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By Alex Whalen
and Niels Veldhuis
The Fraser Institute

Aside from the enormous health-related challenges due to the COVID-19 virus, employers and workers are feeling major economic pain with job loss, reduced income and revenue.

Alex Whalen Fraser

Alex Whalen

The ability of businesses to adjust quickly will be key to stabilizing the economy and laying the foundation for recovery.

As the federal government’s massive emergency aid package became law on Wednesday, many of the policy responses from governments across Canada seek to stabilize income. That’s an appropriate response to the economic downturn.

However, other gaps in policy exist, including the body of law relating to job layoffs, if even temporary.

Employment standards legislation in Canada varies by province and at the federal level. In general, temporary layoffs are allowed, though they’re subject to varying notice requirements and maximum timelines when the employee is laid off.

Niels Veldhuis


Some provinces allow layoffs without notice in “exceptional circumstances” but there’s uncertainty whether the COVID-19 crisis will be considered “exceptional.” There’s also uncertainty around how government-ordered shutdowns affect layoffs.

While no one wants working Canadians to become unemployed, employers must be able to quickly adjust to today’s rapidly changing circumstances to ensure their solvency and viability. Their ability to adjust now, in the face of liquidity and solvency concerns, may determine whether jobs still exist on the other side of this pandemic.

While it may seem counterintuitive to some, strengthening the ability of employers to temporarily lay off employees may ultimately save jobs.

So because the ability to quickly reduce workforces where necessary is key, some of the rules – provincial and federal – may need to be adjusted in this time of crisis.

For example, in a 2016 ruling, the Ontario Court of Appeal stated that (absent an agreement to the contrary) employers have no right to temporarily lay off employees. Even in normal circumstances, this decision severely hampers an employer’s ability to make workforce adjustments.

However, in today’s wildly uncertain environment, it could stand as a major roadblock to necessary changes. Governments must consider both employers and employees when reacting to COVID-19 and its impact.

Fortunately, some jurisdictions have already recognized this and are taking steps to provide employers more flexibility.

New Brunswick, for example, has suspended the requirement for employers to give notice if layoffs are due to COVID-19.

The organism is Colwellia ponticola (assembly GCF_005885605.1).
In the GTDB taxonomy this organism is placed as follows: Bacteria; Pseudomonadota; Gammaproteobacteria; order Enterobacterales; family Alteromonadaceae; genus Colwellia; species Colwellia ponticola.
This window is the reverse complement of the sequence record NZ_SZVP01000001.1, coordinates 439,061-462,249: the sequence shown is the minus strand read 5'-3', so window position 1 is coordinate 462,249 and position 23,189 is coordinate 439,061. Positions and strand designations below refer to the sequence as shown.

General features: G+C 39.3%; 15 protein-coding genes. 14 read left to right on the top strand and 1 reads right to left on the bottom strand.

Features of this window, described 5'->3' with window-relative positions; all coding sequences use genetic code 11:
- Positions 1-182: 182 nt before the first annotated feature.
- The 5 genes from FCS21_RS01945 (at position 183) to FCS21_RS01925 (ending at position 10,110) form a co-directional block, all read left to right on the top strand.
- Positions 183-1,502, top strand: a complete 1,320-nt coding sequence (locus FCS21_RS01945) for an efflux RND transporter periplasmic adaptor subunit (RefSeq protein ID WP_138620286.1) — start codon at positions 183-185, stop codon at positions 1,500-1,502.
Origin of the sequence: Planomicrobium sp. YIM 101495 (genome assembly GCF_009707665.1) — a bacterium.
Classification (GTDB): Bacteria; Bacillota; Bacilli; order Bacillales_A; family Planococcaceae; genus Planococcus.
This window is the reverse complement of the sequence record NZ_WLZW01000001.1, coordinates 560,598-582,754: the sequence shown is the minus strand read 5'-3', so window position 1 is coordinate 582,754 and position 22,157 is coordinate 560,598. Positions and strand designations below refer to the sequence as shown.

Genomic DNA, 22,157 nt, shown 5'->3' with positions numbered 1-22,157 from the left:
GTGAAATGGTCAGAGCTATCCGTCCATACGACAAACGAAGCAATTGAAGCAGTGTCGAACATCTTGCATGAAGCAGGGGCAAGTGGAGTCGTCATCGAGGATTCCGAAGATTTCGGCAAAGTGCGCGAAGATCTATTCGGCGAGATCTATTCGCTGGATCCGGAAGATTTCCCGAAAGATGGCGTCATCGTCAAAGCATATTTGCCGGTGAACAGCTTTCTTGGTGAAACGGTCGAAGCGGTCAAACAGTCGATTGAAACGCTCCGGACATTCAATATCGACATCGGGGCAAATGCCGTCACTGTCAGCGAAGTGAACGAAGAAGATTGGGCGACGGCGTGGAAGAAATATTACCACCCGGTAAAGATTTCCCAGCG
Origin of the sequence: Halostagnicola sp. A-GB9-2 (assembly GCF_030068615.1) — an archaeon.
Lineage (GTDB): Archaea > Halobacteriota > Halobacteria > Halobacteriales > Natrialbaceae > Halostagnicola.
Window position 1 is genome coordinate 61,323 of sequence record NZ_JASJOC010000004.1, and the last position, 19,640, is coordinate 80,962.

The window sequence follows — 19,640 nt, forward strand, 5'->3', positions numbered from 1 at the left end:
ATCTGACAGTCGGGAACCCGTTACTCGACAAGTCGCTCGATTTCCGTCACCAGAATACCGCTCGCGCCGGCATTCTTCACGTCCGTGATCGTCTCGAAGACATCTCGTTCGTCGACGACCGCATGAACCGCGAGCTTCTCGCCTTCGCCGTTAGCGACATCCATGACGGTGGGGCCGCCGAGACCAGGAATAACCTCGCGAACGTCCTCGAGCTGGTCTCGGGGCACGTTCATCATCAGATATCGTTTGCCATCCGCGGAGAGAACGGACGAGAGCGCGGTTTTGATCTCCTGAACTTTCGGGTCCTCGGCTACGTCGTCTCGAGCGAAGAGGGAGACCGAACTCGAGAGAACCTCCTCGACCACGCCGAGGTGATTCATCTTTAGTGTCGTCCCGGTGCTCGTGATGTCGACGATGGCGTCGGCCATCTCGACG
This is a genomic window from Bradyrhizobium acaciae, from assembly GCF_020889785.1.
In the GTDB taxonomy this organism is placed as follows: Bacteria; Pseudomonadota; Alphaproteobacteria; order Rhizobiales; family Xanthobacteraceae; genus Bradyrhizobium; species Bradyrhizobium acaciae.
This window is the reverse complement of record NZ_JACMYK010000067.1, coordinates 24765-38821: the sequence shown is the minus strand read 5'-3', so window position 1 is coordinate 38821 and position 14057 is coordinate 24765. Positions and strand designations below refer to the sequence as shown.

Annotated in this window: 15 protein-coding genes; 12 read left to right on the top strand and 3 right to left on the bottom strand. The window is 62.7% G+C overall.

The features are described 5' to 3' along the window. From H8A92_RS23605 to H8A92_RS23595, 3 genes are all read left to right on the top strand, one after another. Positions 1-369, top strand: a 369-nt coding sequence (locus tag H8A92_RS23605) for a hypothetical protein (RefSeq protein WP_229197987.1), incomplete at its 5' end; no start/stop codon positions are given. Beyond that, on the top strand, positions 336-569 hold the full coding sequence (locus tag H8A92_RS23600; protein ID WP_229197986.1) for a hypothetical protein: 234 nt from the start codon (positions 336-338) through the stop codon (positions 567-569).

And California has suspended elements of its legislation that require 60-day notice for layoffs, citing extraordinary circumstances that have necessitated “rapid changes in workforce needs.”

While these temporary suspensions are a step in the right direction, governments in Canada should specifically legislate on the layoff issue, to update employment legislation in the context of COVID-19. This will overrule common law decisions (including the Ontario Court of Appeal decision) currently holding up temporary layoffs.

Moreover, provinces could amend provincial employment standards legislation to specifically allow temporary layoffs due to COVID-19. Amendments could also explicitly empower employers to make necessary adjustments to their workforces and expand maximum timelines for temporary layoffs.

Employers need a clear, straightforward process. These policy reforms would be consistent with the government initiatives already announced that aim to provide businesses with flexibility and ease cash flow demands. (These changes could also happen at the federal level, although the Canada Labour Code only applies to a relatively small number of workers, meaning individual provincial action is required.)

Ensuring the stability of income for workers is also a critical goal in stabilizing the economy and setting the stage for recovery. Recent expansions to employment insurance have increased benefits and eligibility for workers, helping to ensure those who face job loss or reduction in work receive proper income support.

Allowing employers to adjust quickly will help with solvency concerns and improve the chances those jobs will be there for returning workers when the crisis subsides.

In this extraordinary time of uncertainty, high regulatory and severance costs alongside legislative uncertainty will exacerbate an already bad situation.

Amending provincial and federal labour laws to provide businesses with more flexibility to adjust to rapidly changing circumstances is essential to protect against insolvencies and bankruptcies during this crisis.

Such moves will benefit employers and employees alike.

Alex Whalen and Niels Veldhuis are analysts at the Fraser Institute.

Alex and Niels are Troy Media contributors. Why aren’t you?

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